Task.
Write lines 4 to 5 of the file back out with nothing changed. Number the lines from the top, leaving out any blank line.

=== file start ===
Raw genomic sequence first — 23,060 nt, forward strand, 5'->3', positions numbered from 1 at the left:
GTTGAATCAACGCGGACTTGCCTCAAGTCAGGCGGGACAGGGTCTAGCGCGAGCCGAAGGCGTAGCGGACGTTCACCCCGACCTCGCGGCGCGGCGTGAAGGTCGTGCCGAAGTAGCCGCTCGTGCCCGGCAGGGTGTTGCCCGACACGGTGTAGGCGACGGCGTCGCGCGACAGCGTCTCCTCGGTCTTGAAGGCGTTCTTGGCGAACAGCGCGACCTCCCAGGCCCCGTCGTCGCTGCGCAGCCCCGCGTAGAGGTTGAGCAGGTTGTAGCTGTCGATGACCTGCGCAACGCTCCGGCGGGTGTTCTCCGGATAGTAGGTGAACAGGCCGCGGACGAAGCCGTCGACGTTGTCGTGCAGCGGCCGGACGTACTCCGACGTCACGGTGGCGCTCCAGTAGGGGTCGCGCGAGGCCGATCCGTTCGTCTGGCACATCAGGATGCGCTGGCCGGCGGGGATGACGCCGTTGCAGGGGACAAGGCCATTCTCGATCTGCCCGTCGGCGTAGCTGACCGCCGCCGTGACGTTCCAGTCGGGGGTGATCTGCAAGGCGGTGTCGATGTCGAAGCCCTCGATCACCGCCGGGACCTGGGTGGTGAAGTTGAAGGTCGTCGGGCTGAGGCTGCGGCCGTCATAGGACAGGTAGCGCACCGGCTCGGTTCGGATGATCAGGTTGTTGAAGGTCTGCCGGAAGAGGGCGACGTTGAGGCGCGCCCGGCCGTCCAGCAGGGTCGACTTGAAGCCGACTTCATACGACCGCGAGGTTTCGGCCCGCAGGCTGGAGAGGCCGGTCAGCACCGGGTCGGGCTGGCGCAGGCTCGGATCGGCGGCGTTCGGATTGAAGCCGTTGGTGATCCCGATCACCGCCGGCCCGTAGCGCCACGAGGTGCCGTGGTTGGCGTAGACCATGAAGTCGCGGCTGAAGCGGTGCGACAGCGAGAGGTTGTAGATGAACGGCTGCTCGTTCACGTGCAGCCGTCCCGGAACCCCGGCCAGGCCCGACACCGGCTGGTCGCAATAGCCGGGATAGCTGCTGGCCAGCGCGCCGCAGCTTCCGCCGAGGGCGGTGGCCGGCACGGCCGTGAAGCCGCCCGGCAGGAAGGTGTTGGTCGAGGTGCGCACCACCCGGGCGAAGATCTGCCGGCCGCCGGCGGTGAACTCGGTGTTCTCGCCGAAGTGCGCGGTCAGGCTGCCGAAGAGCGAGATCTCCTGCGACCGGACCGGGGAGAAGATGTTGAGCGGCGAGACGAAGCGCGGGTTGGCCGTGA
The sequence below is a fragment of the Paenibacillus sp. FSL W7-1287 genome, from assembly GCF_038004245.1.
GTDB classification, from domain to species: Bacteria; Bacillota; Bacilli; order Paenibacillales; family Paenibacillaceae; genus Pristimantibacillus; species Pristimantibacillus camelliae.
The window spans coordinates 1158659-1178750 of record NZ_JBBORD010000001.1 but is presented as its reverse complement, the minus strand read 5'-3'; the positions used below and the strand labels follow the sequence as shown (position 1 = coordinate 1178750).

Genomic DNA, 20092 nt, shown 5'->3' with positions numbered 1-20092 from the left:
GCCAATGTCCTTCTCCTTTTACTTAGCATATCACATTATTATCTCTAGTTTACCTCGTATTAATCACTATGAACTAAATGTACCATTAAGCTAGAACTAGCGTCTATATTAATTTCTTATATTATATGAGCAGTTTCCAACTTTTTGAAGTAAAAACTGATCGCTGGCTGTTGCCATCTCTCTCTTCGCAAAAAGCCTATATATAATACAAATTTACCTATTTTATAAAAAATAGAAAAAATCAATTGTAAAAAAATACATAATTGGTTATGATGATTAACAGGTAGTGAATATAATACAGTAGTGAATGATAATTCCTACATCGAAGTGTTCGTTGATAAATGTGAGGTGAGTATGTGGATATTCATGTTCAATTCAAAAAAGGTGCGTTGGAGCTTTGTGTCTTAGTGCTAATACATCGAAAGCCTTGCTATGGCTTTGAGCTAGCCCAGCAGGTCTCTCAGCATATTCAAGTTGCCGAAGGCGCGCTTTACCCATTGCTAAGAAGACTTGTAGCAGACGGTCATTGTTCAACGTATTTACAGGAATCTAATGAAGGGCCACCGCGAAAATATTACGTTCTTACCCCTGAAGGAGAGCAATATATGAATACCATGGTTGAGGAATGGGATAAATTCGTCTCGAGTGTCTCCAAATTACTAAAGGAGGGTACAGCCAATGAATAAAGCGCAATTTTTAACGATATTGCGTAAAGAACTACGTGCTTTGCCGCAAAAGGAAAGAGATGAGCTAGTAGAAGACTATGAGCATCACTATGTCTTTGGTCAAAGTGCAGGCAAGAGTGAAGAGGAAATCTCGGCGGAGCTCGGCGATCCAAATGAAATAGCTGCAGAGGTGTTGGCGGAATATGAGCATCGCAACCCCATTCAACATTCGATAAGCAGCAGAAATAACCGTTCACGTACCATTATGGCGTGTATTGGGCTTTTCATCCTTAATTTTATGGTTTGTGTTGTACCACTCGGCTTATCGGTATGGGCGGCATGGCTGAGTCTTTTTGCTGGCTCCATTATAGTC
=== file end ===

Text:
GTDB classification, from domain to species: Bacteria; Bacillota; Bacilli; order Paenibacillales; family Paenibacillaceae; genus Pristimantibacillus; species Pristimantibacillus camelliae.
The window spans coordinates 1158659-1178750 of record NZ_JBBORD010000001.1 but is presented as its reverse complement, the minus strand read 5'-3'; the positions used below and the strand labels follow the sequence as shown (position 1 = coordinate 1178750).